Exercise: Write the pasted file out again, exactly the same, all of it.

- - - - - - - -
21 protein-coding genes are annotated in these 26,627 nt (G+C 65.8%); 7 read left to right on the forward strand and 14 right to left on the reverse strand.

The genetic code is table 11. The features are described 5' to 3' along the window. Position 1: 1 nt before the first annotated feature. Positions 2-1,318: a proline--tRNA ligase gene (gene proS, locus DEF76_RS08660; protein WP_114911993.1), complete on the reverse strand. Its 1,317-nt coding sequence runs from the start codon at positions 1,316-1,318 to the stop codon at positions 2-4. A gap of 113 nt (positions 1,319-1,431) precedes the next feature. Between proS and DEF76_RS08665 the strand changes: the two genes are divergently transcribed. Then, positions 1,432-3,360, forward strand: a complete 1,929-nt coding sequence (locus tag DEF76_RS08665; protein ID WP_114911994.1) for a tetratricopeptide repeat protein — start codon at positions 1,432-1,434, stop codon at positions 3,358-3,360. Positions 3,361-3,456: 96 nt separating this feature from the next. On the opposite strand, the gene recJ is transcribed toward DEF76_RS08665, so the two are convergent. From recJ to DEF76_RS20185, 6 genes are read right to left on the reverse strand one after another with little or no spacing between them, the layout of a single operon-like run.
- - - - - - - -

21 protein-coding genes are annotated in these 26,627 nt (G+C 65.8%); 7 read left to right on the forward strand and 14 right to left on the reverse strand.

The genetic code is table 11. The features are described 5' to 3' along the window. Position 1: 1 nt before the first annotated feature. Positions 2-1,318: a proline--tRNA ligase gene (gene proS, locus DEF76_RS08660; protein WP_114911993.1), complete on the reverse strand. Its 1,317-nt coding sequence runs from the start codon at positions 1,316-1,318 to the stop codon at positions 2-4. A gap of 113 nt (positions 1,319-1,431) precedes the next feature. Between proS and DEF76_RS08665 the strand changes: the two genes are divergently transcribed. Then, positions 1,432-3,360, forward strand: a complete 1,929-nt coding sequence (locus tag DEF76_RS08665; protein ID WP_114911994.1) for a tetratricopeptide repeat protein — start codon at positions 1,432-1,434, stop codon at positions 3,358-3,360. Positions 3,361-3,456: 96 nt separating this feature from the next. On the opposite strand, the gene recJ is transcribed toward DEF76_RS08665, so the two are convergent. From recJ to DEF76_RS20185, 6 genes are read right to left on the reverse strand one after another with little or no spacing between them, the layout of a single operon-like run.